Royal (Dick) School of Veterinary Studies / The Roslin Institute
Shrimp is one of the most important aquaculture groups worldwide, representing 16 % of the world trade of aquatic products in value (FAO 2018, http://www.fao.org/3/I9540EN/i9540en.pdf
). In particular, whiteleg shrimp (Litopenaeus vannamei) account for over 50 % of shrimp production worldwide (4.1M tons in 2016; FAO 2018), and is critical for the food security and economic stability of many coastal areas in Southwest Asia and Latin America. Recently, two shrimp farms have opened in UK, one of them in central Scotland.
The largest threat to the sustainability of shrimp aquaculture are infectious diseases, with white spot syndrome (WSS) currently being the biggest concern. This disease causes mortalities up to 100 %, and has led to massive production losses worldwide in recent years (~75 % production reduction in China and Ecuador). WSS remains an unsolved problem for shrimp aquaculture; therefore, improvement of host resistance to the virus is a key goal, and genome editing offers new opportunities to achieve this.
WSS is caused by a circular, double-stranded DNA virus, WSSV. The number of open reading frames (ORF) varies from 500 to 700 depending on the strain, but only ~160 are likely to encode proteins, 60 of which have associated functions so far (Han et al. Vet Res 2017, 48:87). This virus is the only known member of family Nimaviridae and its genome characterization is poor due to a lack of homology with other viruses.
The main aim of this project is to harness CRISPR/Cas9 technology to understand and improve host resistance to WSSV in shrimp. To do so, the PhD student will establish primary cell cultures to perform in vitro WSSV experiments to study the host-virus interaction. Genome-wide in vitro editing of the virus will be used to identify viral genes essential for successful replication. CRISPR/Cas9 and individual guides targeting WSSV ORFs will be transduced into shrimp cells using recombinant baculovirus vectors (Puthumana et al. 2016; Cytotechnology 68:1147-1159), and then infected with WSSV. The effect of each WSSV gene knock-out on the dynamics of viral infection will be assessed, and this information will be leveraged to build a CRISPR-based tool targeting multiple WSSV ORFs fundamental for infection, minimizing the risk of escape mutants. The strategy of equipping the shrimp with the CRISPR/Cas9 machinery will be tested in vivo through collaboration with Mexican colleagues who have extensive experience in genome editing in L. vannamei. The project will develop a method to tackle WSSV in shrimp, but also improve gene editing in crustaceans and expand our knowledge of WSSV and its interaction with host cells, aiding the development of future therapeutic strategies.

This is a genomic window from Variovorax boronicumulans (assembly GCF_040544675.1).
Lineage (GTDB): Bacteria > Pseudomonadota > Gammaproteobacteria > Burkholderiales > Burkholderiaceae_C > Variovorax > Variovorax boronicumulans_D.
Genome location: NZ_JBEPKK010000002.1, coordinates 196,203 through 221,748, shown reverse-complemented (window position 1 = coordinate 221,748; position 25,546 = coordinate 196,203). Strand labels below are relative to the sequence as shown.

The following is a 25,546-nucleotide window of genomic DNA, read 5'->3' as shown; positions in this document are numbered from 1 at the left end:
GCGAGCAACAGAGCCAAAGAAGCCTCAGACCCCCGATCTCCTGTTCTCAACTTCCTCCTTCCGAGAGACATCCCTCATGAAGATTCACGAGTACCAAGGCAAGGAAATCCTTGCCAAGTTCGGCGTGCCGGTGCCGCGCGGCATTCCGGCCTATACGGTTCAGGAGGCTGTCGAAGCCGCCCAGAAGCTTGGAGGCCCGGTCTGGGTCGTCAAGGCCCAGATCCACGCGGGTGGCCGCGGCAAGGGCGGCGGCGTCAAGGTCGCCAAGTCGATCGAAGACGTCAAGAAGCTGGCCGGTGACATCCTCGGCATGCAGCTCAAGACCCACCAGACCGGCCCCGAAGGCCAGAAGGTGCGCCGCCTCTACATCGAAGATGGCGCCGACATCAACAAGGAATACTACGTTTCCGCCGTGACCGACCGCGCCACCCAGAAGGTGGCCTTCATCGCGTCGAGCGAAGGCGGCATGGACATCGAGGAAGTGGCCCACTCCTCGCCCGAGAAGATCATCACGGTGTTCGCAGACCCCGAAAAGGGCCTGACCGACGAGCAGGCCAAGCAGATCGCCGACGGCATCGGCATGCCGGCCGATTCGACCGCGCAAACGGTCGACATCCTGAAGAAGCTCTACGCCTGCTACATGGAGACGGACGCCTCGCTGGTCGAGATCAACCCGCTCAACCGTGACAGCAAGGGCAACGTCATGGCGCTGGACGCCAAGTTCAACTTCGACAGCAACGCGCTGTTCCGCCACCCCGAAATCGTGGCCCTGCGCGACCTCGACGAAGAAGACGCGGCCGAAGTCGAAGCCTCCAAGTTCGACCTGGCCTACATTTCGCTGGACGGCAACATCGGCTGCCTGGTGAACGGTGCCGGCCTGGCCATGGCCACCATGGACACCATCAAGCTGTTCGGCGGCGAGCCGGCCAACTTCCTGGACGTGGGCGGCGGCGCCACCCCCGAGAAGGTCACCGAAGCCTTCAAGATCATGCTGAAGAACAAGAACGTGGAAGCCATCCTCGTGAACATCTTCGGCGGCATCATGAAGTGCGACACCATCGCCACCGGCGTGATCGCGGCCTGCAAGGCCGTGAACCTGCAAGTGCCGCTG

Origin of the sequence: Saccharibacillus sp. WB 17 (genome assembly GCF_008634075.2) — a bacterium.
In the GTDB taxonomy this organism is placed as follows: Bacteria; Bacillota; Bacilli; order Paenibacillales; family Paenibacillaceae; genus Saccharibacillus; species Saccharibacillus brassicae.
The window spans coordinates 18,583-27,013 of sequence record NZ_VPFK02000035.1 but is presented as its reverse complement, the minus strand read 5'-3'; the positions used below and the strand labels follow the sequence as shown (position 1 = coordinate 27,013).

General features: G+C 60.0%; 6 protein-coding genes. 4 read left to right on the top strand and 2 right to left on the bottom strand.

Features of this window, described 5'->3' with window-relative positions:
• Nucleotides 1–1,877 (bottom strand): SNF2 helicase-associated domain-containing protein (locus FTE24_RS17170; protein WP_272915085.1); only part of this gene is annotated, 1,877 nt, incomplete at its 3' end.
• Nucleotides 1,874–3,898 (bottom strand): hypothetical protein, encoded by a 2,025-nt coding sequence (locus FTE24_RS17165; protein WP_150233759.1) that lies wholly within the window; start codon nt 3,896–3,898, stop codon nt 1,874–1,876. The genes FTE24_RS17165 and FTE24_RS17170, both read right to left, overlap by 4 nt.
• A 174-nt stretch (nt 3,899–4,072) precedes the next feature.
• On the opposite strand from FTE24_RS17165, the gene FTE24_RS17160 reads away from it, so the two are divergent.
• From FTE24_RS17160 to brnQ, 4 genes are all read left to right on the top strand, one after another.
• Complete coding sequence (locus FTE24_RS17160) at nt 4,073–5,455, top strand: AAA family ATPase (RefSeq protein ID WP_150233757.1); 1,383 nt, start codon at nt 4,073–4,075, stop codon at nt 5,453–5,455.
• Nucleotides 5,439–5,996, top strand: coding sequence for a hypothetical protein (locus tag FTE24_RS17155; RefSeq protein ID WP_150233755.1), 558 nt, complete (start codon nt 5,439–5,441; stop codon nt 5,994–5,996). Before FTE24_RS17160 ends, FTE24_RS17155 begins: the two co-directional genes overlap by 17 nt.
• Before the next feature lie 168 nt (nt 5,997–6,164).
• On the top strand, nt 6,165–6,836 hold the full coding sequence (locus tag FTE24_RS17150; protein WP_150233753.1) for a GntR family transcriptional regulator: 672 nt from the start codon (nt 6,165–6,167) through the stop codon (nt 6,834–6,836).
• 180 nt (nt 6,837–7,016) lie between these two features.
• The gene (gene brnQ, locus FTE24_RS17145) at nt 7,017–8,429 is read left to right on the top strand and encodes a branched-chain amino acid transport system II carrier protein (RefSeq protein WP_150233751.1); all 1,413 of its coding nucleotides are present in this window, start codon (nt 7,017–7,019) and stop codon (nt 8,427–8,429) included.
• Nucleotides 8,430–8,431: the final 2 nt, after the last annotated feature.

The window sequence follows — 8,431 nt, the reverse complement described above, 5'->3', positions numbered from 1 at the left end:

This 4-year CASE studentship will provide an excellent inter-disciplinary training opportunity, covering aspects of genomics and genetics, virology and cell biology, and applying a wide variety of techniques. The partnership with Roslin Technologies as part of the CASE studentship offers an exciting opportunity for the PhD student to work on the interface between basic research and commercial application, and to gain first-hand experience outside academia.
All candidates should have or expect to have a minimum of an appropriate upper 2nd class degree. To qualify for full funding students must be UK or EU citizens who have been resident in the UK for 3 years prior to commencement.